podcast #44: Haruki Murakami’s fans, confessions of a kanji-holic, and kwassa kwassa

This week, we check out a claim that with the aid of a supercomputer, it’s possible to predict which words will become extinct in a few centuries.  The word “dirty” apparently doesn’t have much staying power.  Nor do “guts” and “throw”.  If the computer says so. Me, I’d prefer to see the back of “alcopop.”

southNext is a report on the extraordinarily devoted fans of Japanese novelist Haruki Murakami. I was inspired to report this story a few years ago when I tried– and failed — to get into an auditorium at MIT where Murakami was appearing. After chatting with other people in the queue, I realized that Murakami commands a massive, and massively diverse fan-base. So, I waited until one of his next all-too-rare appearances, in Berkeley, CA, where he sold out a 2,000-seat hall. After recording a few interviews in the foyer, I was stripped of my recording gear and camera, and told that I could collect them at the end of the evening. (A student at the MIT event got into trouble he snapped a picture of the writer at the MIT event. ) I didn’t have a problem with any of  this – I’d got my interviews and anyway, my story was about Murakami’s followers, not the man himself. And – strange as it may sound coming from a US-based journalist — I respect his desire to control and limit his public image.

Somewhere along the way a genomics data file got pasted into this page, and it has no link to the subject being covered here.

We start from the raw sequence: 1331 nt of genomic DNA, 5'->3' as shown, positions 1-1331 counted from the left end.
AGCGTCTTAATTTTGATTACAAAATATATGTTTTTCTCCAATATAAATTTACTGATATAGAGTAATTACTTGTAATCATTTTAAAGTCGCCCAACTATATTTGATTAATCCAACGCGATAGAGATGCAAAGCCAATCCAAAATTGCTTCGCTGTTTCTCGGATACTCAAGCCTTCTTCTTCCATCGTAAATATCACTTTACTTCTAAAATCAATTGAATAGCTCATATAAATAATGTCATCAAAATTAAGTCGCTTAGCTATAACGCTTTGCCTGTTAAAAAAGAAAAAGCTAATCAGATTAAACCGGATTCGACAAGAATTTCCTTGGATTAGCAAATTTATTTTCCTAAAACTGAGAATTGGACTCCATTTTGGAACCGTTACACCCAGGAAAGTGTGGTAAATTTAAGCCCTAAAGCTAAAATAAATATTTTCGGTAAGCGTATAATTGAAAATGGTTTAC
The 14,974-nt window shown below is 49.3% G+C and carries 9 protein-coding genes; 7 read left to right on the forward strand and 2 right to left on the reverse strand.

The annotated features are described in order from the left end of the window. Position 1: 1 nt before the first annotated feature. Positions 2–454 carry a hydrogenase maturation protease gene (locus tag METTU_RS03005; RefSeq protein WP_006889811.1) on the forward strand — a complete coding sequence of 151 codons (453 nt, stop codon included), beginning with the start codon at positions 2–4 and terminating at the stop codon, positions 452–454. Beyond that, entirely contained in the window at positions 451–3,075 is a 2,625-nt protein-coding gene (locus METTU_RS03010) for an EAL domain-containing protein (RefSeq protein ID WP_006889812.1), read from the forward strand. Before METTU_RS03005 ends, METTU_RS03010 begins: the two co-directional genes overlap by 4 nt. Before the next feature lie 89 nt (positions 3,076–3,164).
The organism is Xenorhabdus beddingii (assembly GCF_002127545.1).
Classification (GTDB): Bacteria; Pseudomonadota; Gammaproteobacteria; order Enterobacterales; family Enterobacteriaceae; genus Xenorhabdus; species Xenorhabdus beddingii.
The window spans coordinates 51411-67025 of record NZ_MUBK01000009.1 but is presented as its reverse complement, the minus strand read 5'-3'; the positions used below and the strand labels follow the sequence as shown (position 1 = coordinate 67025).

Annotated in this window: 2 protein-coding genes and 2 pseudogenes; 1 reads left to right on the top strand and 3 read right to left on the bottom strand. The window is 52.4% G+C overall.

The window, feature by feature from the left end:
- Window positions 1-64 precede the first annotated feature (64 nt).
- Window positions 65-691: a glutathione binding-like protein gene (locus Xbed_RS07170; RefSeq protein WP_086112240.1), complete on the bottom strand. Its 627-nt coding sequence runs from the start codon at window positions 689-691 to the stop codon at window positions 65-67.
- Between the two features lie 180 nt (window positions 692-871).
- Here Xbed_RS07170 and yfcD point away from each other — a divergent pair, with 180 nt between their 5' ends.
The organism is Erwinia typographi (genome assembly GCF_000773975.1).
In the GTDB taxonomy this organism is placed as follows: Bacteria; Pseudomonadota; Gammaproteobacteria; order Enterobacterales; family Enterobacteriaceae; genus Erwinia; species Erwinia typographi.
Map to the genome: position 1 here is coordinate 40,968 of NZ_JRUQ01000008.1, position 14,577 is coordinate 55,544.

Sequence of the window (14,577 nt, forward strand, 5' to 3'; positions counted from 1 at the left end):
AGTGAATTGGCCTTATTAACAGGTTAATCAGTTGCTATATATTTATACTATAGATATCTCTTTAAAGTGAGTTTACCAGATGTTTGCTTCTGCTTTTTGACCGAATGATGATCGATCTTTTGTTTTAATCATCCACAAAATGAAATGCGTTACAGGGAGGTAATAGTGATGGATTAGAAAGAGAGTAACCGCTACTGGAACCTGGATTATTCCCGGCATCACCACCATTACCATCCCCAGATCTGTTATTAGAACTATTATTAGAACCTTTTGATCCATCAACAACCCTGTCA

murakami1 foreign3Murakami writes in a non-literary Japanese style, as author of Japan-America Roland Kelts told me. He also throws in so many English words that some older Japanese have trouble understanding his prose.  It’s also rare that in a Murakami story you come across a situation or a person that you could characterize (or perhaps micharacterize) as quintessentially Japanese.  His stories speak to people all over the world, in more than 30 languages.

That’s followed by a conversion with blogger Eve Kushner. She’s a devoted fan of those Japanese characters known as kanji (and, as it happens, she’s also a devoted fan of Murakami).

Finally, Vampire Weekend‘s Ezra Koenig on his favorite phrase out of Africa: kwassa kwassa. It’s Africanized French.

Listen in iTunes or here.

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